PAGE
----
Sigma 135mm f/1.8 DG HSM ART (Canon) - Review / Test - Analysis
Lens Reviews - Canon EOS (Full Format)


The Sigma 135mm f/1.8 HSM DG ART produces images that are essentially free of distortions (~0.18% pincushion distortion).


The vignetting characteristic is moderate for such a lens. The light falloff at fully open aperture (1.4EV) is still visible, of course, but not really obtrusive. Stopping down to f/2.2 reduces the issue substantially and it's irrelevant from f/2.8 onward.

MTF (resolution) on the EOS 5Ds R (at 50 megapixels)

Awesome. Just awesome. The Sigma lens is tack sharp in the image center at fully open aperture and the borders and far corners are very good. Stopping down increases the quality marginally but we are talking about an extremely high base level already. The technical sweet spot is at f/4 with an excellent performance across the image field. That's as good as it can get really. Diffraction has a first impact at f/8 but f/11 remains usable.

The centering quality of the tested lens was very good. The field curvature is low.

Please note that the MTF results are not directly comparable across the different systems!

Below is a simplified summary of the formal findings. The chart shows line widths per picture height (LW/PH) which can be taken as a measure for sharpness. If you want to know more about the MTF50 figures you may check out the corresponding Imatest Explanations

Chromatic Aberrations (CAs)

The outstanding resolution is accompanied by a very low CAs (chromatic aberrations) with an average pixel width of less than 0.5px at the image borders.


Sharpness is one thing but blur is another one. If you go for such a fast lens, you do it primarily for its shallow depth-of-field capabilities so let's have a look at the "bokeh" (rendition of the out-of-focus blur).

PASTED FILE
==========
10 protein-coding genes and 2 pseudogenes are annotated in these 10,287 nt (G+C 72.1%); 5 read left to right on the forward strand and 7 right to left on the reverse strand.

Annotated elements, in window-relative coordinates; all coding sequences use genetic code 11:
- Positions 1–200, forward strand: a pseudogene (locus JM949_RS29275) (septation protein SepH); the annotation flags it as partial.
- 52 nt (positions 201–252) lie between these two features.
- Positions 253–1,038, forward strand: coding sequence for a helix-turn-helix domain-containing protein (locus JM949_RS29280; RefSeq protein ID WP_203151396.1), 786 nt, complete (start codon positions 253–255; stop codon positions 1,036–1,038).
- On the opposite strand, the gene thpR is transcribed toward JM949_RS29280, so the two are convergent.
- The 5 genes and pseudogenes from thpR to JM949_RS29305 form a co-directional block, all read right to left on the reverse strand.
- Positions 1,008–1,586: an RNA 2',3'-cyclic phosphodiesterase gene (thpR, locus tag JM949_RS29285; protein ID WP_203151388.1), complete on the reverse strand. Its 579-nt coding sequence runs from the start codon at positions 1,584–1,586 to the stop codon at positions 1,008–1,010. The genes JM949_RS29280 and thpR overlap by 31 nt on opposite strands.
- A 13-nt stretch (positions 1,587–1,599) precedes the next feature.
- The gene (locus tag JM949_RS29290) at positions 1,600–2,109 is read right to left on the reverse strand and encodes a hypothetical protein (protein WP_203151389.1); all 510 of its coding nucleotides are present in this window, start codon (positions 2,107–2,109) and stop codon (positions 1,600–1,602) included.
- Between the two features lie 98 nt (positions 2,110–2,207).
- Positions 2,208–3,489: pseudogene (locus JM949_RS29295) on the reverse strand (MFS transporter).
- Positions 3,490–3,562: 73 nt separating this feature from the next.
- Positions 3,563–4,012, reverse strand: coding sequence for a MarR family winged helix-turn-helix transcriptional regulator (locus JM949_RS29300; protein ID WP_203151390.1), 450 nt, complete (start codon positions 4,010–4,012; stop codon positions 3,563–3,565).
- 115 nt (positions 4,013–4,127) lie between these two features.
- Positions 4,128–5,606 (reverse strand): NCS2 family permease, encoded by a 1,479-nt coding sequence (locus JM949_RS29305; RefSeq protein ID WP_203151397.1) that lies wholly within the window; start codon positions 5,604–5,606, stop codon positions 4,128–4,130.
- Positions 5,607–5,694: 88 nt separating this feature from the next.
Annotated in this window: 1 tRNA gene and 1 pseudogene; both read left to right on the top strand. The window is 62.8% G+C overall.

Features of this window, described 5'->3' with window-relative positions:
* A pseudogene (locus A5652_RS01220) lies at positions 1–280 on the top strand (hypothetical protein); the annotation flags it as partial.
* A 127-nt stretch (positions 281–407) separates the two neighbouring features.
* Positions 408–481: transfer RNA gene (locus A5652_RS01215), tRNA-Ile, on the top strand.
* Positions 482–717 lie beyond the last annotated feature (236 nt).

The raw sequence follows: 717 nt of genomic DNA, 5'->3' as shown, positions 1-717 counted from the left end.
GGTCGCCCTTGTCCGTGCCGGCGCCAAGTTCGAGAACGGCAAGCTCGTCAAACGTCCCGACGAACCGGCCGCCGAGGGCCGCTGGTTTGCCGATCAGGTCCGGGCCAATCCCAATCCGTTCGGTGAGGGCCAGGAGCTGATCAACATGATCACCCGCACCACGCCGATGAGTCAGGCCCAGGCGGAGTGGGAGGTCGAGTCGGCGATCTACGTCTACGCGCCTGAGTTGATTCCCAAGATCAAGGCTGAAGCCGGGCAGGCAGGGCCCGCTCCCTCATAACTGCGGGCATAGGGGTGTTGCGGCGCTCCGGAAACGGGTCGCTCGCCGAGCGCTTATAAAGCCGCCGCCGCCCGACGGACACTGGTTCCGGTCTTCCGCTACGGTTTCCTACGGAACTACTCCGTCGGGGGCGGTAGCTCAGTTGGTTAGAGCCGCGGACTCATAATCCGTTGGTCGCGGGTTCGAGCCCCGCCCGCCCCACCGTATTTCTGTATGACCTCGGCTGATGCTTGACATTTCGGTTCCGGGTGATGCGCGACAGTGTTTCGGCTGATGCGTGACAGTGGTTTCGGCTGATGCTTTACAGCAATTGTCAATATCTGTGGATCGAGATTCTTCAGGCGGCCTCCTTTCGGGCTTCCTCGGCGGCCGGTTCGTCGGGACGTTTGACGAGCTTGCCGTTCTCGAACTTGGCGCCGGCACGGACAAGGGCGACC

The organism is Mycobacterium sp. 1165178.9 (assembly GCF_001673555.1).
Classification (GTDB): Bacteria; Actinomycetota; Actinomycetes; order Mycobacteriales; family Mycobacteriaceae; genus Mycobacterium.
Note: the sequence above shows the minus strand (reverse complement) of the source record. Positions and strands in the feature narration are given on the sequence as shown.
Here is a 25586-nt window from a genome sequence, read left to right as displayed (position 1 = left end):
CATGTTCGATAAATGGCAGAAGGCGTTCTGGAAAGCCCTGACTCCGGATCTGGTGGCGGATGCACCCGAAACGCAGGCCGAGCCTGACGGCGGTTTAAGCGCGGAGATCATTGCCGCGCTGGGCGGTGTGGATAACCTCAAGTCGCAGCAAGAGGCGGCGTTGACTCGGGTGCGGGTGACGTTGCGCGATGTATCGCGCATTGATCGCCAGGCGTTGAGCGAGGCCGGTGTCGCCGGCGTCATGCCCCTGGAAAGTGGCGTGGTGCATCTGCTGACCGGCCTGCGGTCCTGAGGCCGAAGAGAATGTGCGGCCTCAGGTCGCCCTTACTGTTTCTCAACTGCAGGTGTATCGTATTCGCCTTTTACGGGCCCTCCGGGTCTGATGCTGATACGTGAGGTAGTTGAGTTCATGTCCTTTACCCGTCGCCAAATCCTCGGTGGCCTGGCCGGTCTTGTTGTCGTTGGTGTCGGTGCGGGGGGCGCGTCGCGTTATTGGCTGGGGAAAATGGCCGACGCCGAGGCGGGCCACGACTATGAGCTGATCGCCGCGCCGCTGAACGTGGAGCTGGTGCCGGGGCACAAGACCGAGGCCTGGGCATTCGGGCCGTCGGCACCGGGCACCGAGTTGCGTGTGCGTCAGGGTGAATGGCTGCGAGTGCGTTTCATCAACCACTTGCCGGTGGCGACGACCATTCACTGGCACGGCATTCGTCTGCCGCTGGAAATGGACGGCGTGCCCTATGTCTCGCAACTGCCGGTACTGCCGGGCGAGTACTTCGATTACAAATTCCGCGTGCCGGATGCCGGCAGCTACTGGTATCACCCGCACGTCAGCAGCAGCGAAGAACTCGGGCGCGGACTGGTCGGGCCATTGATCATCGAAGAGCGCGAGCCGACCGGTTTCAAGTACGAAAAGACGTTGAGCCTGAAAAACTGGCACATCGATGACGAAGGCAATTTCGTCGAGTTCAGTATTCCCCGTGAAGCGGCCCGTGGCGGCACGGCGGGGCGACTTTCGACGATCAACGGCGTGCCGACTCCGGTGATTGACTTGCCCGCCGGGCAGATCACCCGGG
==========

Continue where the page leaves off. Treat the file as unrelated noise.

Below are crops taken in the focus transitions zones just in front and behind the actual focus point. The blur is perfectly symmetrical. If we are nit-picky, we may argue that harsh contrasts are not perfectly smooth but there are few lenses (other than STFs) capable of rendering this better.

Out of focus highlights are very nicely rendered. The inner discs are very even and the discs show virtually no outlining from f/1.8 to f/2.8. The outlining gets a little more apparent at f/4 (but then who cares about this at f/4).

That being said, the discs deteriorate towards the image corners (cat’s eyes). This is a vignetting effect and as unfortunate as it may be it affects all full format lenses (when used on full format cameras). The crop below illustrates the "worst" spot in the far corners.

Stopping down reduces the effect - below is the same crop taken at f/2.8.

If you are into "bubble making" ... here's a real world scene which shows you what the lens can give you there ...

Bokeh Fringing

In a perfect world scenario, you won’t see any axial CAs thus color fringing on the Z-axis. However, axial CAs are extremely difficult to correct and only a handful of lenses are capable of managing this. The Sigma 135mm f/1.8 HSM DG ART shows a comparatively low amount of axial CAs but you can spot them at large aperture settings - there are purplish traces in front of the focus point and greenish traces beyond. Stopping down reduces the color fringing but it remains visible till at least f/4.

If you scroll through the aperture range you may also spot that the focus point remains constant - thus the lens doesn't suffer from residual spherical aberrations (focus shifts).

Move the mouse cursor over the f-stop marks below to observe the respective LoCAs
f/1.8 f/2.2 f/2.8 f/4

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